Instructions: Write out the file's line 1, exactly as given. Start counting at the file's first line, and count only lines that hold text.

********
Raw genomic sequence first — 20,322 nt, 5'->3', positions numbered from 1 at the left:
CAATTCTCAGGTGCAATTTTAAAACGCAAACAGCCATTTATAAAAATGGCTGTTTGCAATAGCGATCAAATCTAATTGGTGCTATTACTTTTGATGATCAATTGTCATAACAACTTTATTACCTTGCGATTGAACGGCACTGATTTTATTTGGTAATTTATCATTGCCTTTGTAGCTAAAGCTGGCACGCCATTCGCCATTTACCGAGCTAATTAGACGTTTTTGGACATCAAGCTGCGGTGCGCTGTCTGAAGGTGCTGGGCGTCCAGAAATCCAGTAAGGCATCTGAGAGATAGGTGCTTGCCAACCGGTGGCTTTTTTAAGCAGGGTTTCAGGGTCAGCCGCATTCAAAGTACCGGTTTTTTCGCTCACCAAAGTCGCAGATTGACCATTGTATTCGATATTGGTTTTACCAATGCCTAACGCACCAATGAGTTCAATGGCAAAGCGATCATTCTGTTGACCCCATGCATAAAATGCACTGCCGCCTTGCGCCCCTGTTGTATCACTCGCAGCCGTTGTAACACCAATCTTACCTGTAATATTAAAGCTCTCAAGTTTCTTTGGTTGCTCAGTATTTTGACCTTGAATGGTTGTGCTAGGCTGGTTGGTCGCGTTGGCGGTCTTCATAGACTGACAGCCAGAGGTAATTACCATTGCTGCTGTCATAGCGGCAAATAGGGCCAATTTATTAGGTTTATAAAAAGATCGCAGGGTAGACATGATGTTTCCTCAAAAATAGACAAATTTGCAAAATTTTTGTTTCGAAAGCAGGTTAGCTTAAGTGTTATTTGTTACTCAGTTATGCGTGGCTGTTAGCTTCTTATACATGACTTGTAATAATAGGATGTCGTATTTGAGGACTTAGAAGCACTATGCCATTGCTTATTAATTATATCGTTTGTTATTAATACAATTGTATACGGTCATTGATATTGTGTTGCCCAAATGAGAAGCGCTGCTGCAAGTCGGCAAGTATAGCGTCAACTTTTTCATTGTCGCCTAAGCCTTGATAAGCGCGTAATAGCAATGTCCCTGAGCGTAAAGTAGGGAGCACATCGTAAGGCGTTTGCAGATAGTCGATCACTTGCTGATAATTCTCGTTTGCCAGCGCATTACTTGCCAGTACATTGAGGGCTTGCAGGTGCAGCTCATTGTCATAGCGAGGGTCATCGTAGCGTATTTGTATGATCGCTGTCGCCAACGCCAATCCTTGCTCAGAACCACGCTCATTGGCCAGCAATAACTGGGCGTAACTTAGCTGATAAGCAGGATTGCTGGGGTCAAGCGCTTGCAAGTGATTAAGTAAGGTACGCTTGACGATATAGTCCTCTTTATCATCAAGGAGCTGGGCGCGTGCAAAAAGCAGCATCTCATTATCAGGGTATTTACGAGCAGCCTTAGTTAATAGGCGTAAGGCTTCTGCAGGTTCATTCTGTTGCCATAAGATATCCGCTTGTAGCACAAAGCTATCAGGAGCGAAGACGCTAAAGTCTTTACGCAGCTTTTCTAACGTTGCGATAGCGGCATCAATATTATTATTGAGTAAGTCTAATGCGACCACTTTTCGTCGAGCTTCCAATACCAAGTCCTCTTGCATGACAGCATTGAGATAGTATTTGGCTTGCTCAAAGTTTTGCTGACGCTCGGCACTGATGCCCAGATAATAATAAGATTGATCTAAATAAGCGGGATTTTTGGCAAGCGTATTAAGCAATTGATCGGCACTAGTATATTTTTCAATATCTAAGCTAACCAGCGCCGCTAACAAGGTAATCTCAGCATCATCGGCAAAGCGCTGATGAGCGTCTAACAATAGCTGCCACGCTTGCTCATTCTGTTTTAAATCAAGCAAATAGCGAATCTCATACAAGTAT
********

Raw genomic sequence first — 20,322 nt, 5'->3', positions numbered from 1 at the left: